Now that we have our exact customer profile, it’s time to find them on Facebook and get them to our page.

The idea is to maximize the engagement with your Fans and build trust with them so they become buyers of your product or service.  That said, the more qualified Fans you have the better, right?

A great way to explode your number of Fans is through engagement ads.

These ads are the ones you see in the right column of your Facebook page that can look like this:

This type of ad is so effective because all your ideal customer has to do is click the “Like” at the bottom of the ad to become a Fan of your business and start getting your updates.  They don’t even have to leave the page they’re on.

Make sure your message is relevant to the audience you are reaching and be crystal clear in telling people what you want them to do.  Include a simple call-to-action in your ad such as “Click Like below…”  This will rapidly increase your Likes!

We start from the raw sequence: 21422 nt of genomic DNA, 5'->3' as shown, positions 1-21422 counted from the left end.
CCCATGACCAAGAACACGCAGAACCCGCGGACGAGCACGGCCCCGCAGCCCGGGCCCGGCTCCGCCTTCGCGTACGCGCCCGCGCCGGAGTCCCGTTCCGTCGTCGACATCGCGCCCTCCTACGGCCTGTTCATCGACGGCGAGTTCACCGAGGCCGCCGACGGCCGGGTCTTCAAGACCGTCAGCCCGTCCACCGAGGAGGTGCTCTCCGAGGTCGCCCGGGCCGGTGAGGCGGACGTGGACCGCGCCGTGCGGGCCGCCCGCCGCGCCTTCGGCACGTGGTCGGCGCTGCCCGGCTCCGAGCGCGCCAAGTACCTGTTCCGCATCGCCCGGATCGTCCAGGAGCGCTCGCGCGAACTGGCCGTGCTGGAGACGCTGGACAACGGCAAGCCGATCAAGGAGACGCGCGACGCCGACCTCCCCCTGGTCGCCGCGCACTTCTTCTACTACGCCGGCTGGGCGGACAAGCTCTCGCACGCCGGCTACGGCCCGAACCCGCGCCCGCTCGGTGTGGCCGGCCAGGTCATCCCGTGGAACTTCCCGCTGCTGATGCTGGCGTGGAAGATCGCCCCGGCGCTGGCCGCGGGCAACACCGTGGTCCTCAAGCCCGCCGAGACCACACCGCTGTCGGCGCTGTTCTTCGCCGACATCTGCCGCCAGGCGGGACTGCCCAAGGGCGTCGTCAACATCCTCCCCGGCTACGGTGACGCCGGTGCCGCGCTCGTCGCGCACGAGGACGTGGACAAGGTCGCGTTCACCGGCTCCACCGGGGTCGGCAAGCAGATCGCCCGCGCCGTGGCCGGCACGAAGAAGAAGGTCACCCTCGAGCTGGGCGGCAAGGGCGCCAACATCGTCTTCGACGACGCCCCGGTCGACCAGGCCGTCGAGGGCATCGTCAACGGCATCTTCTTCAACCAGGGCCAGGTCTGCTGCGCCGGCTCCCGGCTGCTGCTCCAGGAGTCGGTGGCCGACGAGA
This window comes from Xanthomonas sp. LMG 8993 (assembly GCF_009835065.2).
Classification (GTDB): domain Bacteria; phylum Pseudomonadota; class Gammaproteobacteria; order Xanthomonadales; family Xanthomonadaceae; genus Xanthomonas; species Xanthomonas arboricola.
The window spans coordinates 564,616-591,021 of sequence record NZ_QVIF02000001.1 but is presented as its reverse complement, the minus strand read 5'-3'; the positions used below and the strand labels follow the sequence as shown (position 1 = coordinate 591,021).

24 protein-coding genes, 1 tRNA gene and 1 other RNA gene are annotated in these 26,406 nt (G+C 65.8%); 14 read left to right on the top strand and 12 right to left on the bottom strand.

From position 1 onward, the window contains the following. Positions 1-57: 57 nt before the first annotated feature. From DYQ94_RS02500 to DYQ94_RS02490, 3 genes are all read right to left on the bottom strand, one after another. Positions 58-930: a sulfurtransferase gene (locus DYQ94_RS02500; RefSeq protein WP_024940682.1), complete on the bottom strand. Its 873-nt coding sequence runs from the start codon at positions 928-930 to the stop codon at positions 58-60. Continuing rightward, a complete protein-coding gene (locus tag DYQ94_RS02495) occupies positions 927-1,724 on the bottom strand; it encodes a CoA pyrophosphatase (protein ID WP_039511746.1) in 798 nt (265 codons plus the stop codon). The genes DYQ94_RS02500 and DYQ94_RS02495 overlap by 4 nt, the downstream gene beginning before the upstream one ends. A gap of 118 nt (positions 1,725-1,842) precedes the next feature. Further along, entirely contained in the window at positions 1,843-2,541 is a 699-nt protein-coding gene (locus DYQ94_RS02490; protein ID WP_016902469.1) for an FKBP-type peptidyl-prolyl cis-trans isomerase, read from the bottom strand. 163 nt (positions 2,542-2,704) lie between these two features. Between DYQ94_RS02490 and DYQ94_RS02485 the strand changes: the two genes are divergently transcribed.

In the example above, I’m a Fan of Turbulence Training so whoever created the ad did a good job in targeting it to me.  It speaks directly to me.

Highlight Important Status Updates Through an Ad

Did you know that less than 20% of your Fans normally see your posts? This makes engaging with them even more important because the more engagement you have on your page the higher that percentage can go.

One way to increase this engagement is by creating an ad that highlights one of your status updates.

In your Ads Creator, which you can find by going here, start by selecting the Fan page you want to promote and then simply choose that you want to promote a specific post.  You’ll then be shown a drop-down that lists a bunch of your status updates that you can choose from.

Here’s a tip: use these types of ads only when you have something definitive to promote like a new product launch or a contest or an upcoming webinar.